Flooded with news stories and constituent calls from Americans losing their health care plans, a bipartisan group of lawmakers have proposed seemingly easy solutions that they say will allow everyone keep their existing insurance coverage. On Friday, the House will consider such a measure, spearheaded by Rep. Fred Upton (R-MI). Several Democrats in vulnerable districts are expected to back the effort. On Tuesday, even Bill Clinton threw his support behind the change and Sen. Dianne Feinstein (D-CA) said she would vote for similar legislation being introduced in the Senate by Mary Landrieu (D-LA).
But lawmakers who have fought for years to enact a law that expands health care coverage to sick people, overcame almost insurmountable legislative hurdles, and survived a constitutional challenge before the Supreme Court, should be wary of supporting measures that undermine key consumer protections for millions of Americans and increase costs for millions more.
The truth is, letting everyone in the individual health care market maintain their existing coverage would have real consequences for health care reform.
Upton’s legislation, and other proposals like it, would allow health insurers that issued individual market plans as of Jan. 1, 2013 to continue selling their policies through 2014 to current and new enrollees. The policies would not have to meet health care reform’s new consumer protections, meaning that the issuer will still be free to deny coverage to people with pre-existing conditions, offer skimpy policies that lack essential health benefits or drop coverage altogether.
Insurers will market these policies to young and healthy enrollees at cheaper rates, keeping this population out of the exchanges. The new marketplaces, will consequently attract sicker enrollees who need to use the coverage they purchase, thus significantly increasing premiums. Insurers may be moved to reassess their rates for 2014 and will likely raise costs for 2015 — the new rates would be revealed in the fall of 2014, in the midst of the midterm elections. Federal spending on subsidies would also increase to keep pace with the cost of coverage.
(Incidentally, Landrieu’s companion legislation requires insurers to continue policies indefinitely but does not appear to allow for new enrollees.)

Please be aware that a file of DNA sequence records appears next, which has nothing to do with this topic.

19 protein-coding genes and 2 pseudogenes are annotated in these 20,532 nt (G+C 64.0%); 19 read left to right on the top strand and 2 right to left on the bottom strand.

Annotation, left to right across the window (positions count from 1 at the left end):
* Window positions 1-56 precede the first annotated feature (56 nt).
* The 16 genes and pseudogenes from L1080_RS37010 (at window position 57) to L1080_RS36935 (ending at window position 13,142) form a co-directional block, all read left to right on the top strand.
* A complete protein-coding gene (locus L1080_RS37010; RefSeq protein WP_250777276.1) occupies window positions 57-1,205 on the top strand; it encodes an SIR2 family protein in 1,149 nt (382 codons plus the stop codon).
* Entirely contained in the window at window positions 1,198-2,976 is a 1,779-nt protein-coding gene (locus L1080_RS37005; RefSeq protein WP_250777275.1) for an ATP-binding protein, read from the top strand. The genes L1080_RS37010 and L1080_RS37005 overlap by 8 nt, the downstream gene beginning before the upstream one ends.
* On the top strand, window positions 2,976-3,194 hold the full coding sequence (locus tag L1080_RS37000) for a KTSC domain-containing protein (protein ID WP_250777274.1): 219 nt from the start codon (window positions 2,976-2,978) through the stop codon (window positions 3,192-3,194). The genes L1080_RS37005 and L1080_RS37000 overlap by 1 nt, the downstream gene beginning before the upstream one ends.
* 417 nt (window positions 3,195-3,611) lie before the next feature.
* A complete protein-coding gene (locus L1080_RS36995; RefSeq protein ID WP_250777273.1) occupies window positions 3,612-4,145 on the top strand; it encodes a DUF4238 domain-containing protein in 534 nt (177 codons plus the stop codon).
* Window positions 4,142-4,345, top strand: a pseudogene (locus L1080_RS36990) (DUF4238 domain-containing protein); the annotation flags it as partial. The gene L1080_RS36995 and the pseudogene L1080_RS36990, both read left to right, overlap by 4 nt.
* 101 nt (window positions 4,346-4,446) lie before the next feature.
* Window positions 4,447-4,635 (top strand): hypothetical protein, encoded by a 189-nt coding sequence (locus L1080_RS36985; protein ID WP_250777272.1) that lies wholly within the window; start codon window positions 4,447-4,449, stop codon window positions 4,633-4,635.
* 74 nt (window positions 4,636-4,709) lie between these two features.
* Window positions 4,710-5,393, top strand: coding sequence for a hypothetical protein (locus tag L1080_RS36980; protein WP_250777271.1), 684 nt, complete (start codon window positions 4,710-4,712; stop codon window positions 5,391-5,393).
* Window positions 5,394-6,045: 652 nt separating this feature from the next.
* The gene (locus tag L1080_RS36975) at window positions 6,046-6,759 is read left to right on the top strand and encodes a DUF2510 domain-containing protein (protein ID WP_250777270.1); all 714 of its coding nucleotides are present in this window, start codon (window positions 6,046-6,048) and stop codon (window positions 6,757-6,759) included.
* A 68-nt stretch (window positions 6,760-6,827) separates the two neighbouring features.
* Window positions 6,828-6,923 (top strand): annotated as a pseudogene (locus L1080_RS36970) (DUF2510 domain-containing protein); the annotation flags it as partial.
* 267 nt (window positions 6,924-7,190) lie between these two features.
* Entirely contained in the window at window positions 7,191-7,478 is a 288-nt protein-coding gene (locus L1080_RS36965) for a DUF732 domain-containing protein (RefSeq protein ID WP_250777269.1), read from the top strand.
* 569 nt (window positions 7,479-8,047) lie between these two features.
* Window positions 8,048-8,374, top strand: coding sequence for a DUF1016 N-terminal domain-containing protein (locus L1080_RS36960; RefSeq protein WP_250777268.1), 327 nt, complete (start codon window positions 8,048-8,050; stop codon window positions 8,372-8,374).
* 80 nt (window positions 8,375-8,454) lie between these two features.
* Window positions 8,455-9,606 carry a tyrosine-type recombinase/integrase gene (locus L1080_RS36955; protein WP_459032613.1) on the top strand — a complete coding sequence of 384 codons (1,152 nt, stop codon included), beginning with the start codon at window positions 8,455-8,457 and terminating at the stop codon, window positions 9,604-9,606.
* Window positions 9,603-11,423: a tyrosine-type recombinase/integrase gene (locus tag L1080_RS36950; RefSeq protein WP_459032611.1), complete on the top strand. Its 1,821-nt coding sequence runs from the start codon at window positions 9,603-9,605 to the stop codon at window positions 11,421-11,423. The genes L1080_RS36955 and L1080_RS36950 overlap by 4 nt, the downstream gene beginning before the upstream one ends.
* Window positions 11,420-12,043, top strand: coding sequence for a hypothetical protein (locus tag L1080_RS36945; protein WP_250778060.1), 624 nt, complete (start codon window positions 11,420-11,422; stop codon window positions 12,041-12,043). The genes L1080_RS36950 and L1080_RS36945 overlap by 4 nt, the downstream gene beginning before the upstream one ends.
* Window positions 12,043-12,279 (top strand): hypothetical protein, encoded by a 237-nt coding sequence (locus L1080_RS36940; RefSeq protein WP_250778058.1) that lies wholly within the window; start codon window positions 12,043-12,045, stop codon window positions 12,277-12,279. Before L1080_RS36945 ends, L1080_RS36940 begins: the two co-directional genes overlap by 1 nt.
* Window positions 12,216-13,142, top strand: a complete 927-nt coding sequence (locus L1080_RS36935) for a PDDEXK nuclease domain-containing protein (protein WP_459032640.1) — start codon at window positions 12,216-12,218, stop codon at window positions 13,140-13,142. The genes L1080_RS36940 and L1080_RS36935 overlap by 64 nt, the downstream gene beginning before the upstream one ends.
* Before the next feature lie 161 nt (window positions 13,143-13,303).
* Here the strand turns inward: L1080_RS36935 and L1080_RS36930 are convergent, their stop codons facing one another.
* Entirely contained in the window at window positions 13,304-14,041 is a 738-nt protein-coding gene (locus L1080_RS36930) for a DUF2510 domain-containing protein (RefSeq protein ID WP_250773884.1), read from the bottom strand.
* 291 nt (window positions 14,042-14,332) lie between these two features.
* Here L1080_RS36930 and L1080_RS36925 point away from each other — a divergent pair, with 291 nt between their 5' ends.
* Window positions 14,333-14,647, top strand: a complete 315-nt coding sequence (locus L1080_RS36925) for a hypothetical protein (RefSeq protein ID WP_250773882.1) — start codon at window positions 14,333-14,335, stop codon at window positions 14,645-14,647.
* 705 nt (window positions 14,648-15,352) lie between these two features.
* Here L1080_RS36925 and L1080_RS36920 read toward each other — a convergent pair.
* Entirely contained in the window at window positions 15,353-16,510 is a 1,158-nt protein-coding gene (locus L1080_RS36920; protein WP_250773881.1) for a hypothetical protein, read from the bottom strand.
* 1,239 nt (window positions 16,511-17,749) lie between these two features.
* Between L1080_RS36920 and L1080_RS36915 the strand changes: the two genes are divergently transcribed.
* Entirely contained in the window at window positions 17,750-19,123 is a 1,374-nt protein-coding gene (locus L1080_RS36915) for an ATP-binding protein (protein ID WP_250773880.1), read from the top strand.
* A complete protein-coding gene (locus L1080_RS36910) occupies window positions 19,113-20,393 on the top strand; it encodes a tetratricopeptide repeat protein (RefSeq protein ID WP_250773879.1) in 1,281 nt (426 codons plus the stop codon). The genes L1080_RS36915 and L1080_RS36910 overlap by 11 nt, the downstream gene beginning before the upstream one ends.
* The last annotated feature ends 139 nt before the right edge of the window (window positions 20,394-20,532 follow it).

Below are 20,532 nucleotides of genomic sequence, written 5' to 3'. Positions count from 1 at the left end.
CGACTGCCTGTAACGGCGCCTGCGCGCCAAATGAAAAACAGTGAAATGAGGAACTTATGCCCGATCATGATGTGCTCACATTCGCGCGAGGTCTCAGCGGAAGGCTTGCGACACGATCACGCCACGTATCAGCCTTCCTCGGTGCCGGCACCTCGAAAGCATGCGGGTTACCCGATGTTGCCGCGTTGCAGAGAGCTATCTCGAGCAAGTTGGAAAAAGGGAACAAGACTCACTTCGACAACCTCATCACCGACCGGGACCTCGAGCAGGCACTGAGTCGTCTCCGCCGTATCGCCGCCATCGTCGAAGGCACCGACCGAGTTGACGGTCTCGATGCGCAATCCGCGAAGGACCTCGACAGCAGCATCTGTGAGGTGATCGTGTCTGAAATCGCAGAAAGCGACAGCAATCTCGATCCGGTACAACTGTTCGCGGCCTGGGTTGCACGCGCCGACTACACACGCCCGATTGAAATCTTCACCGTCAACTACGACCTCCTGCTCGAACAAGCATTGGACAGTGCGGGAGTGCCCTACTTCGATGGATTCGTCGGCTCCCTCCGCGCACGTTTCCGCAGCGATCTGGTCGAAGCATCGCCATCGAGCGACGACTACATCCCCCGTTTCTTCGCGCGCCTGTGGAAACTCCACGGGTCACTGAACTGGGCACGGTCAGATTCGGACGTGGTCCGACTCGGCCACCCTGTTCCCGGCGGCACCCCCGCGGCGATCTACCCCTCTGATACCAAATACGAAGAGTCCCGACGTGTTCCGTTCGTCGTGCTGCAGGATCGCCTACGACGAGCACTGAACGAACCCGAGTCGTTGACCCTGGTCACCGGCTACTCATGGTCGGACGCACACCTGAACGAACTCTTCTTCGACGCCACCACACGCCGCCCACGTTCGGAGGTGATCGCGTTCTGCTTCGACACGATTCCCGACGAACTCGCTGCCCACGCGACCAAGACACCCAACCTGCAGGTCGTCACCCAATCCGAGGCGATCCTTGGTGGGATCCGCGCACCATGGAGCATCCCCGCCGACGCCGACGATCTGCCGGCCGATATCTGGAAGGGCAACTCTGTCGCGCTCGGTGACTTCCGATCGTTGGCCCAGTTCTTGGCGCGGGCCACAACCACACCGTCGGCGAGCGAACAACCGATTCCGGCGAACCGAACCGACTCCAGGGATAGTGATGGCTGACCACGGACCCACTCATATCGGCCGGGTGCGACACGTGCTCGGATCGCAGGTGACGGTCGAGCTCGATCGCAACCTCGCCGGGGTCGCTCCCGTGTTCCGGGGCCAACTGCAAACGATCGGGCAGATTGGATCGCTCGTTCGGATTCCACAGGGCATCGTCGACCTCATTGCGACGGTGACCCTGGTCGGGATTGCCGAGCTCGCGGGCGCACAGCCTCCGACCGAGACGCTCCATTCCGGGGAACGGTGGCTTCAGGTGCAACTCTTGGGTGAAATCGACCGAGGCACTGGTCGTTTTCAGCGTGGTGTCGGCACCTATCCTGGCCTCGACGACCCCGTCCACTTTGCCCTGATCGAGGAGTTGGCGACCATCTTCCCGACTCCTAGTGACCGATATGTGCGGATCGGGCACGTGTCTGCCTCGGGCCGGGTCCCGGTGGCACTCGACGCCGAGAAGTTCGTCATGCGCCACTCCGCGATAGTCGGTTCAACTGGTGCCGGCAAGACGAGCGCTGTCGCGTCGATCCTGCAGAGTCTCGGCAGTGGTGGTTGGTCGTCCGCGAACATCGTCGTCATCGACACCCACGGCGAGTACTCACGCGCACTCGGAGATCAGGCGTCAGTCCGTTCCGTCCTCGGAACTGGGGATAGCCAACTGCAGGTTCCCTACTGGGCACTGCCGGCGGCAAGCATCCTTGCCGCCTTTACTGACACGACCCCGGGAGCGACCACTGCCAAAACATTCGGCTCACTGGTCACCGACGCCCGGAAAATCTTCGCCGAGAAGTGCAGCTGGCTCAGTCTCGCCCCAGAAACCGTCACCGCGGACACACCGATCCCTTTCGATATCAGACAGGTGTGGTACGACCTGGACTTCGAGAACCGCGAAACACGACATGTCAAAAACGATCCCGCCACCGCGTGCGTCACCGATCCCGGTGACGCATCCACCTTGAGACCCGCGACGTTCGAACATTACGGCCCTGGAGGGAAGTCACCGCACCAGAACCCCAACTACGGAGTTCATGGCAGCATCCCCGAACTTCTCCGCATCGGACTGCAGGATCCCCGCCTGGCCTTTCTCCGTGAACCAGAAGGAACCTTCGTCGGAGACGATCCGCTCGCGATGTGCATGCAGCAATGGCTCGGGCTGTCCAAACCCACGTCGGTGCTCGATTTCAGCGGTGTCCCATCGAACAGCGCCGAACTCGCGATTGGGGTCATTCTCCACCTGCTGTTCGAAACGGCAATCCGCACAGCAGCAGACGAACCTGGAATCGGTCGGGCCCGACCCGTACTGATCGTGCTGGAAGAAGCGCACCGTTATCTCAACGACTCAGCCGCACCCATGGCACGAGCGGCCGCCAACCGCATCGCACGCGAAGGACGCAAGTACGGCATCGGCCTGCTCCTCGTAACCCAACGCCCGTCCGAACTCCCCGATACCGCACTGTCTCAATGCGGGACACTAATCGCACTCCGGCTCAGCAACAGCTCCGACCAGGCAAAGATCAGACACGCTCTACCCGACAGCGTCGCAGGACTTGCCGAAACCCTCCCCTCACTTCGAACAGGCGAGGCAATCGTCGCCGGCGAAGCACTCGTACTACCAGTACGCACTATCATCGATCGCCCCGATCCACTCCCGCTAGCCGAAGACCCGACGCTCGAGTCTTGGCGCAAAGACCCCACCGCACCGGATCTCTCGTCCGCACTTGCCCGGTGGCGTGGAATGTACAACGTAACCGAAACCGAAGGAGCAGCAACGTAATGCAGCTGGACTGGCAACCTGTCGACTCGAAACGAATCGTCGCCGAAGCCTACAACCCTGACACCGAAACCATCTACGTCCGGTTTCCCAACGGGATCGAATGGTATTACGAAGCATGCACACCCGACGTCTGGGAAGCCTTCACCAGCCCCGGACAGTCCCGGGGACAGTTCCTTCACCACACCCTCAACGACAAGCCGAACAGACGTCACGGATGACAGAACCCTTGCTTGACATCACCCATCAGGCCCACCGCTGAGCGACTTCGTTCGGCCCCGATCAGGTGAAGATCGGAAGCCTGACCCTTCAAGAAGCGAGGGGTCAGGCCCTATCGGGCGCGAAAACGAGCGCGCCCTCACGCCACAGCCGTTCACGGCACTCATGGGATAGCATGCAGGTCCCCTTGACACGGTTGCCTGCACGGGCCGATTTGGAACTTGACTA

It’s hard to quantify the damage. But keeping young and healthy people out of the exchanges for even a year sets a dangerous precedent and represents a huge step backwards. On the eve of implementing hard fought reforms, lawmakers are essentially considering re-segregating the health care market: healthy uninsured individuals without an offer of employer-sponsored coverage, Medicare or Medicaid will be lured away into subprime policies that include few consumer protections (and probably won’t be there for them should they fall ill); sicker people will find themselves in exchanges that resemble high-risk insurance pools, paying ever-more for coverage.
“[W]hile the Upton bill would extend the availability of non-ACA-compliant plans only through 2014, there would be pressure next summer and fall to then extend the availability of these plans through 2015 or (more likely) permanently,” Sarah Lueck observes in a new analysis for the Center for Budget and Policy Priorities. “That would permanently raise premiums in marketplace plans, further discouraging healthy people from enrolling and threatening the marketplaces’ long-term viability.”
And though there may be some more modest fixes that would provide relief during this transition period, there is no silver bullet that would retain the old plans without disrupting the new policies. For instance, lawmakers could prohibit insurers from sending deceptive and inaccurate cancellation notices that fail to mention other coverage options available in the exchange and simply push customers into other plans offered by the issuer. This would inform Americans about the law and help them search for more affordable coverage but wouldn’t necessarily allow you to keep the plan you have.
Insurers could also be required to extend existing plans for a several months — providing beneficiaries more time to find health coverage through the exchanges — or receive narrow grandfather protections for policies on the market before Oct. 1. This too may have limited impact, since many issuers have already moved to terminate these plans, and could similarly undermine the balance of the risk pool within the exchange.
Ultimately, extending these plans is bad policy: they formed the backbone of the old broken health care system in which sick people were deemed uninsurable and too many healthy people went bankrupt once they became sick. The Affordable Care Act’s grandfather rules and the minimum standard benefit requirements came out of these experiences and frustrations. They establish a federal floor of consumer protection that prevents insurers from shifting the cost and risk of health care to the individual and puts an end to the kind of practices that plagued the consumer driven health care market for years.